Copperas Cove Public Library wraps up Summer Reading Program
By BRITTANY FHOLER
The Copperas Cove Public Library wrapped up its annual Summer Reading Program with parties for each age group held on Tuesday and Wednesday.
Due to COVID-19 and correlating restrictions, the Summer Reading Program was different this year than in previous years, with kids divided by age, meeting in small groups. There were no large assemblies or activities.
Something new this year was the Hero Camp, for youth ages 11-15, which met every Tuesday evening. Kids in this group learned how to swordfight using foam swords and focused on what makes a hero.
Library Director Kevin Marsh said he was pleased with how the Hero Camp and the other Summer Reading Programs went this summer. When the library began planning for the Hero Camp, the COVID-19 pandemic had not yet arrived.
“We’ve really been very careful this summer,” Marsh said. “We’ve been able to do a lot of small group activities but none of the big shows, none of the things we would normally do on a Summer Reading Program, but the kids have again had fun, learned things, turned in their reading logs, kept themselves engaged in learning and growing through the summer.”
For the Hero Camp, the attendance has stayed at or around five to six youth coming each week. They learned the basics of sword fighting and did crafts related to the theme of heroes.
“They’ve painted up shields and they’ve been working stories about other heroes and putting themselves into the story as well,” Marsh said. “We’ve talked about the elements of the story and the elements of a hero’s journey, so they’ve had a lot of learning, a lot of playing. We’ve done a little serious sword fighting instruction but mostly just jumping around and attacking each other with swords.”
Marsh said he was pleased with the progress the kids have made in their sword fighting skills throughout the program.
The group of teens spent Tuesday evening teaming up and fighting before eating pizza and cupcakes.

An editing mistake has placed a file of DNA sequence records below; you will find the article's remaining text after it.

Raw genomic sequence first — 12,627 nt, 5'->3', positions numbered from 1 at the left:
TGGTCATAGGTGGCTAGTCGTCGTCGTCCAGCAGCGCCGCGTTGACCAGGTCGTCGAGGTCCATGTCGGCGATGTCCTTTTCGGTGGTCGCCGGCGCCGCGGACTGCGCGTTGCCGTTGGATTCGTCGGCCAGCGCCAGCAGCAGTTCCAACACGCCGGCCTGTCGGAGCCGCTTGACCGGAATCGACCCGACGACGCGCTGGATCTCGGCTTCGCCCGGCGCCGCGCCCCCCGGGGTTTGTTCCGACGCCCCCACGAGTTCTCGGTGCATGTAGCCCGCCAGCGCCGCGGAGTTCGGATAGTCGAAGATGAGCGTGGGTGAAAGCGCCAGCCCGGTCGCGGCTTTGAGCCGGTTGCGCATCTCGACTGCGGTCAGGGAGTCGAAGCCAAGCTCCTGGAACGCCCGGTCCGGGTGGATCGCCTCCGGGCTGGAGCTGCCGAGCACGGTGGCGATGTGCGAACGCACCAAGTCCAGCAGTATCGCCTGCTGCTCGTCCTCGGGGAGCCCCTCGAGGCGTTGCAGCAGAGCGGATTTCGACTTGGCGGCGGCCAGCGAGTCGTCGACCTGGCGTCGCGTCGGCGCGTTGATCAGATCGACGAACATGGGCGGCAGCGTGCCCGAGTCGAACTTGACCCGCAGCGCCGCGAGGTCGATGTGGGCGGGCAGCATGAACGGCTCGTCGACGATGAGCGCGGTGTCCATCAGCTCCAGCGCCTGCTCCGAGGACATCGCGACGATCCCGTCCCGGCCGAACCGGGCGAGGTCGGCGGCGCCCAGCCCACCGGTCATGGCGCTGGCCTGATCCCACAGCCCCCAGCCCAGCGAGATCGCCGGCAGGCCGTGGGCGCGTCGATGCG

Marsh said that the Summer Reading Program is meant to prevent what is called “The Summer Slide.”
“It’s really about keeping their minds engaged. If kids are just going to sit on the sofa all summer or just gonna veg out - they need some time to relax- but, kids who don’t stay involved through the summer tend to lose some of the knowledge they had gained the previous year,” Marsh said. “We try to avoid the slide. We’re going to fight the slide here. We want kids to keep reading and keep thinking about what they’re reading.”
In the Hero Camp, the teens discussed what messages and lessons are being taught in the stories they read, such as different values and virtues, Marsh said.
“I think just keeping their brains engaged, giving them new ideas to think about- you know, it doesn’t really matter if it’s sword fighting or robots or 3D printing or just whatever we can use to catch their imagination and keep them thinking, keep them learning and growing; that’s what we’re trying to accomplish,” Marsh said.
For Lorelei Sampson, one of her favorite parts of Hero Camp was learning how to swordfight.
Elizabeth Darby said she enjoyed trying to help others.
“It’s been fun seeing other kids as like actually doing some of the stuff that I’m doing because most of the kids at my school don’t know much about this [sword fighting],” Darby said.
In addition to the discussions and fighting and crafting, the teens also worked on a series of writing assignments.
Each kid picked a hero from literature or history or mythology and then picked a hero name for themselves to be an ally or companion to the hero and come up with their own story in that setting. Each week, the group talked about a hero’s journey, different abilities that make someone heroic, talked about virtues and values of a hero and how sometimes failing makes for a more interesting story, as well as what makes a good ending, and wrote an accompanying piece relating to the discussion and their character. The goal was to have pieces of writing that could go together to create a story from beginning to end.
“This was the first time we’ve ever run Hero Camp and I think overall, the kids were able to learn the things we were trying to teach,” Marsh said. “They were having fun with it, and willing to try all of the crazy things I told them to do, even bending their back leg and things like that, so I think it’s been a success.”